AHP readers may be interested in Somatospere’s recent book forum discussion of Fernando Vidal and Francisco Ortega’s Being Brains: Making the Cerebral Subject (discussed previously on AHP here). The discussion includes the following contributions:Share on Facebook
AHP readers may be interested in an article in the most recent issue of Isis, the official journal of the History of Science Society. In “Abandoning Evolution: The Forgotten History of Antievolution Activism and the Transformation of American Social Science,” Michael Lienesch (left) describes the interaction of antievolution activists and social scientists in the first half of the twentieth century. The abstract follows below.
From its inception, antievolution activism has been aimed not only at the natural sciences but also, and almost as often, at the social sciences. Although almost entirely overlooked by scholars, this activism played a significant part in the development of American social science in the early twentieth century. Analyzing public writings and private papers of antievolution activists, academic social scientists, and university officials from the 1920s, this essay recalls this forgotten history, showing how antievolution activism contributed to the abandonment of evolutionary theory and the adoption of a set of secular, scientific, and professional characteristics that have come to define much of modern social science.
Also reviewed in this issue of Isis are the English translation of Fernando Vidal’s The Sciences of the Soul: The Early Modern Origins of Psychology (reviewed by John H. Zammito), the Psychology of Space Exploration: Contemporary Research in Historical Perspective edited by Douglas A. Vakoch (reviewed by Jordan Bimm), and Laura Stark’s Behind Closed Doors: IRBs and the Making of Ethical Research (reviewed by Susan M. Reverby).Share on Facebook
The June 2012 issue of the British Journal for the History of Science is now online. A special issue on the topic of scientific secrecy, the issue includes a piece on Sigmund Freud that may be of interest to AHP readers. In “Blacked-Out Spaces: Freud, Censorship and the Re-Territorialization of Mind,” historian of science Peter Galison discusses the idea of censorship within Freud’s work. The abstract reads,
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Freud’s analogies were legion: hydraulic pipes, military recruitment, magic writing pads. These and some three hundred others took features of the mind and bound them to far-off scenes – the id only very partially resembles an uncontrollable horse, as Freud took pains to note. But there was one relation between psychic and public act that Freud did not delimit in this way: censorship, the process that checked memories and dreams on their way to the conscious. (Freud dubbed the relation between internal and external censorship a ‘parallel’ rather than a limited analogy.) At first, Freud likened this suppression to the blacking out of texts at the Russian frontier. During the First World War, he suffered, and spoke of suffering under, Viennese postal and newspaper censorship – Freud was forced to leave his envelopes unsealed, and to recode or delete content. Over and over, he registered the power of both internal and public censorship in shared form: distortion, anticipatory deletion, softenings, even revision to hide suppression. Political censorship left its mark as the conflict reshaped his view of the psyche into a society on a war footing, with homunculus-like border guards sifting messages as they made their way – or did not – across a topography of mind.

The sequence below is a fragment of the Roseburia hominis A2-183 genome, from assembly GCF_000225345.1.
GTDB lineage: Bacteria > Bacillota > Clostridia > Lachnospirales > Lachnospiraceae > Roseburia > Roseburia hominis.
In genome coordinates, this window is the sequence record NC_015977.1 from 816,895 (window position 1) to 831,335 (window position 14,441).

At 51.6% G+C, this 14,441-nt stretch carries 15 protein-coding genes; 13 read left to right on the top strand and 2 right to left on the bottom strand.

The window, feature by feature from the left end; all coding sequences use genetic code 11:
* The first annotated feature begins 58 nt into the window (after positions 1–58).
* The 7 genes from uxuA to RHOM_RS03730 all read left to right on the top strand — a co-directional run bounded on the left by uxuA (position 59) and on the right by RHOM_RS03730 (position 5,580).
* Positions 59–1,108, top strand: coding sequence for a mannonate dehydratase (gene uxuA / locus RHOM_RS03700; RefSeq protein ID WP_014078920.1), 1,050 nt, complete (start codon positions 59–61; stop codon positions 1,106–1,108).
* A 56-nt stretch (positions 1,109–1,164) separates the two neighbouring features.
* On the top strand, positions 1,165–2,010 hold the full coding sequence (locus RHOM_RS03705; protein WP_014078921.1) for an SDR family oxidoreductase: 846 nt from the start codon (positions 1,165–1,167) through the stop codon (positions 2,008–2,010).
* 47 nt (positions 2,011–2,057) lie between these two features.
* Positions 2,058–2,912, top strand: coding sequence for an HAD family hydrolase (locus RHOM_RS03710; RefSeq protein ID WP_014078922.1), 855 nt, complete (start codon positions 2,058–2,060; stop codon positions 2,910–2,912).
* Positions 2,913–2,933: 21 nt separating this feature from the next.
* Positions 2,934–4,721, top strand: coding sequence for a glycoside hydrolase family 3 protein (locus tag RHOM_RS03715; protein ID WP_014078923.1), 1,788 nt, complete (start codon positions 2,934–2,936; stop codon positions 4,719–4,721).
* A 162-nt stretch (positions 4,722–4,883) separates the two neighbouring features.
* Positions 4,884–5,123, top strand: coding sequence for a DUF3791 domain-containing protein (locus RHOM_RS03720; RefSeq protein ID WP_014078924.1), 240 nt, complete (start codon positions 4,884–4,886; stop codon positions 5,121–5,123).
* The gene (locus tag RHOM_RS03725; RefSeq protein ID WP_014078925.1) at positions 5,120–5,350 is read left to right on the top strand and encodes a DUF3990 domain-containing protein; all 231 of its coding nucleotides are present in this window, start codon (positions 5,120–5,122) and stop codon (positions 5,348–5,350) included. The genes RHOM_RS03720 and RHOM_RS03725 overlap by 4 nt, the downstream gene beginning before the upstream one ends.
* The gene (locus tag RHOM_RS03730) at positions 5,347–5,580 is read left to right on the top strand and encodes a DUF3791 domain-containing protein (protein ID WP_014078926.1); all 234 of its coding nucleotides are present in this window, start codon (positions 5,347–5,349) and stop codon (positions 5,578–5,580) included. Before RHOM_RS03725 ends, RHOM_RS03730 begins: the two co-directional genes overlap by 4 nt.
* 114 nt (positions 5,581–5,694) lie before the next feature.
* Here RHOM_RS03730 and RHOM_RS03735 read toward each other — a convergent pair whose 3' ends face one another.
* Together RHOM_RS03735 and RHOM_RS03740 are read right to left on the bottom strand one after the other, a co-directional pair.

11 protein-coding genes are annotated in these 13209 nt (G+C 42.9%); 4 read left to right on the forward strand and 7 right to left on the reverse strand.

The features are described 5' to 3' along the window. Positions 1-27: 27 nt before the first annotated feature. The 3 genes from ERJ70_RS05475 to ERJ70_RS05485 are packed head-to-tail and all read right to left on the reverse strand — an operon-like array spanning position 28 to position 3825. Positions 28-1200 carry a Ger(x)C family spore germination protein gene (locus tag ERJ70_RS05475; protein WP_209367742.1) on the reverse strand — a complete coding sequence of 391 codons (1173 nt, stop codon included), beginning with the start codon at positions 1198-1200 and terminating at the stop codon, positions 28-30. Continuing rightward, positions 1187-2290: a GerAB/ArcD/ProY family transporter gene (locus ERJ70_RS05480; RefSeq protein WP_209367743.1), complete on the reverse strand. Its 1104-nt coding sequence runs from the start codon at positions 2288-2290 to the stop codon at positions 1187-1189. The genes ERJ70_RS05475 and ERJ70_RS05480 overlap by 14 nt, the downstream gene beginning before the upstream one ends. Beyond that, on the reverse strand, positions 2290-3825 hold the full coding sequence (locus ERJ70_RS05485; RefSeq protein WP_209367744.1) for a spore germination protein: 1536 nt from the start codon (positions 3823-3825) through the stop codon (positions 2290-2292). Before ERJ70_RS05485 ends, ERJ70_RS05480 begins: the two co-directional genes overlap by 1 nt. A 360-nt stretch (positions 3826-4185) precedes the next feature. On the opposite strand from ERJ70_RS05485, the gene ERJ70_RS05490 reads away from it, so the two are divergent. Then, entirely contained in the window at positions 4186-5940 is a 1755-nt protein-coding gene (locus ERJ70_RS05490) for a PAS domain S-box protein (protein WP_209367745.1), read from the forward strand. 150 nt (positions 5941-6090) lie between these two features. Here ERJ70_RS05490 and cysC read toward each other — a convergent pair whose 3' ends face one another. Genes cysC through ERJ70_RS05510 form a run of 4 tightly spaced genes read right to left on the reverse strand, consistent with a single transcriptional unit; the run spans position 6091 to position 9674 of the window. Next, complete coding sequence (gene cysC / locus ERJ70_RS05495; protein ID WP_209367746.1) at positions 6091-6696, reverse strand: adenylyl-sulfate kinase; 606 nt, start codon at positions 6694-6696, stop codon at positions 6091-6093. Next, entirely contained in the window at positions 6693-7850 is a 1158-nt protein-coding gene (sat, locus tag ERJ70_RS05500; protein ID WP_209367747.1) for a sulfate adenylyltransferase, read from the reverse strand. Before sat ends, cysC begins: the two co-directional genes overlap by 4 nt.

As discussed previously on AHP (here, here, here, and here) the British Psychological Society’s History of Psychology Centre, in conjunction with UCL’s Centre for the History of the Psychological Disciplines, has organized an ongoing seminar series. The latest additions to the series’s lineup include upcoming talks by Fernando Vidal (right) and Annette Mülberger. On May 17th, Vidal will be speaking on “The Brains of Cinema and the Brains of Science” and on June 6th Mülberger will be speaking on “The Dangerous Path of Practical Psychometry.” Full details, including abstracts, follow below.
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The British Psychological Society History of Psychology Centre in conjunction with UCL’s Centre for the History of the Psychological Disciplines
Location: UCL Department of Clinical, Educational and Health Psychology, Room 544,* 5th Floor, 1-19 Torrington Place, London WC1E 7HJ (map)
Thursday 17th May
Speaker: Dr. Fernando Vidal, (Max Planck Institute for the History of Science, Berlin)
Seminar title:“The Brains of Cinema and the Brains of Science”
Abstract: Cinema has been one of the major cultural spaces for elaborating and staging the belief that the brain is the only organ we need in order to be ourselves – in other words, the notion that the human being is essentially a “cerebral subject.” Since its earliest appearance in the 1930s, filmic embodiments of the cerebral subject have often incorporated scientific information. However, once assimilated into film, this information takes on a new life, and becomes part of specifically cinematographic representations and traditions. The assessment of filmic contents against their scientific accuracy dilutes the significance of cinema as a site where science-related challenges materialize under original forms.
Wednesday 6th June
Speaker: Professor Annette Mülberger, (Universitat Autònoma de Barcelona)
Seminar title: “The Dangerous Path of Practical Psychometry” Continue reading New Hist. Psych. Discipl. Talks: Vidal & Mülberger